Loss mitigation efforts typically heat up as the foreclosure sale approaches when borrowers finally face the actuality that the end is near. Frantic efforts at the eleventh hour elicit the servicer’s efforts to find a solution. At the same time, too often the sale may be conducted even though some agreement was just made or some check had arrived.
When this occurs, servicers will ask if the foreclosure sale can be voided or in some fashion undone. But, where a third party has purchased at the sale, the answer is likely no. Even if the servicer took back the property, a court order will be required and even then, nothing is certain.
Mindful of all this, in a recent case the servicer tried a new approach to save the borrower even in the event the foreclosure sale went ahead. [Deutsche Bank Co. of Cal. v. DePalo, 38 A.D.3d 490, 834 N.Y.S.2d 528 (2d Dept. 2007)]. To explain, we offer first that the legal principles; then the servicer’s new plan; then the court decision. (The servicer and the borrower lost.)
A borrower has an absolute right to redeem (that is, to satisfy the mortgage in full) until the moment the hammer falls at the auction sale. Once that occurs, it is simply too late to pay. All this is so as a matter of case law and because of the standard language of every judgment of foreclosure and sale.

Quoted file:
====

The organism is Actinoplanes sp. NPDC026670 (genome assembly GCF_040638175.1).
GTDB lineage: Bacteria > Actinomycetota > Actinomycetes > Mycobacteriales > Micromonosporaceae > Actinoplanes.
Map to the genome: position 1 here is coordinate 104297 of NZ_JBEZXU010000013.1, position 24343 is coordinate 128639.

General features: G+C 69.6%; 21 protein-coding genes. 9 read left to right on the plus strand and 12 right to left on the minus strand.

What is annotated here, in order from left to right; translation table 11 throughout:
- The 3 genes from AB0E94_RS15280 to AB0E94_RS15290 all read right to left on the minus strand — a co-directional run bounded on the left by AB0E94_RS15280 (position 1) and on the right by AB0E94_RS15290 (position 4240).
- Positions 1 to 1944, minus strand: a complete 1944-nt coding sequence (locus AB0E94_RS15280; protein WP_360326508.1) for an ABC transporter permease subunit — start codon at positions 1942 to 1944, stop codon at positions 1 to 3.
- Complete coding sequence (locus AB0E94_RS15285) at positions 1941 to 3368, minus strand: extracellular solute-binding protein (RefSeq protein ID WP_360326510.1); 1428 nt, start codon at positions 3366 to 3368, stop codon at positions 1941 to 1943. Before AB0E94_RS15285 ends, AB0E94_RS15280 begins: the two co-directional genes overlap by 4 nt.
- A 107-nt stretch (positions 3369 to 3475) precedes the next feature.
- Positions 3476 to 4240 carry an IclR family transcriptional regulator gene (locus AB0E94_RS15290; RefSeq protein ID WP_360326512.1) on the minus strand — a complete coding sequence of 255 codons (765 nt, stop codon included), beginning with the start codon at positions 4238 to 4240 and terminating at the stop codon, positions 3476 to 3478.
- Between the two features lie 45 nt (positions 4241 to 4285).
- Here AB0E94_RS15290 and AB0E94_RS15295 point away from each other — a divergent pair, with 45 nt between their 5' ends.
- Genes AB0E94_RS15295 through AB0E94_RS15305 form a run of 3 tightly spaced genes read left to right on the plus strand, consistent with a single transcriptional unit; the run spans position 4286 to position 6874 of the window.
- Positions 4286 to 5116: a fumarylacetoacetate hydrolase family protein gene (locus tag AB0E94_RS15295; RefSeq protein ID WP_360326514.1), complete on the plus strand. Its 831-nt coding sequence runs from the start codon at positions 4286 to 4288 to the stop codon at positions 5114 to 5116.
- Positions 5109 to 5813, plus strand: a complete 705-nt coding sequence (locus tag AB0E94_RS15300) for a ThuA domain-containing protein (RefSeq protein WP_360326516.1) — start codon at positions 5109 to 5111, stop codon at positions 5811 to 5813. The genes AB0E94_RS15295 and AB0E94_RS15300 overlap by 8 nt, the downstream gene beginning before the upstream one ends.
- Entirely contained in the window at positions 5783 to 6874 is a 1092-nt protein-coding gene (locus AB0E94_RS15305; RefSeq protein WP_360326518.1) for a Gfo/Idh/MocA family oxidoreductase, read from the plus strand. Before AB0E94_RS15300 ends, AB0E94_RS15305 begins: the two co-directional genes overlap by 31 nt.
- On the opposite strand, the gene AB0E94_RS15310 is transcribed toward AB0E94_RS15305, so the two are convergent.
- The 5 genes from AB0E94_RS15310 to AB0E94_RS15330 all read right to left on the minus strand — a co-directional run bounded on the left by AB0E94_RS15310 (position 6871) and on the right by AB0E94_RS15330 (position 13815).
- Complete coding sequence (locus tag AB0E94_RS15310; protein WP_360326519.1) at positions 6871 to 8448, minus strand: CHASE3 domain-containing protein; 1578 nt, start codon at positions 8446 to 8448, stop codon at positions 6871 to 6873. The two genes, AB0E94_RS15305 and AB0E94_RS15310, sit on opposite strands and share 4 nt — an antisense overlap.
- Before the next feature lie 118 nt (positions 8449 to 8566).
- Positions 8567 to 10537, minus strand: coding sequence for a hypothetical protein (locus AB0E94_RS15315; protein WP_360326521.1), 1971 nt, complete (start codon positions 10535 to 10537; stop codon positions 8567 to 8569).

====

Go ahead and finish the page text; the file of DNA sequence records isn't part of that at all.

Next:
Knowing that a borrower is beyond helping once the foreclosure sale is held (certainly if a third party is the successful bidder) the lender in the new case added a provision to the terms of sale that the lender-plaintiff could extend the time for the borrower to pay off the mortgage. This is certainly a friendly way to be gracious to the borrower.
But it doesn’t work, as the court ruled. Terms of sale cannot be at variance with the judgment of foreclosure and sale. Thus, a foreclosing plaintiff cannot override a court judgment by preparing terms of sale giving the borrower a right to satisfy a mortgage after the foreclosure sale.
The lesson then is simple, or perhaps, not so simple. Lack of time combined with borrower problems create uncertainties in settling the foreclosure case on the eve of sale. If the sale is held by mistake, or if the borrower finds rescue after the sale, it is only rarely that anything can be done. So, if the lender believes settlement is worth it and might be accomplished, postpone the sale. Relying upon a post-sale resolution is perilous.
Mr. Bergman, author of the four-volume treatise, Bergman on New York Mortgage Foreclosures, LexisNexis Matthew Bender (rev. 2017), is a partner with Berkman, Henoch, Peterson, Peddy & Fenchel, P.C. in Garden City, New York. He is also a member of the USFN, The American College of Real Estate Lawyers, The American College of Mortgage Attorneys, an adviser to the New York Times on foreclosure issues and writes a regular servicing column for the New York Law Journal. He is AV rated by Martindale-Hubbell, his biography appears in Who’s Who In American Law and he has been for years listed in Best Lawyers In America and New York Super Lawyers.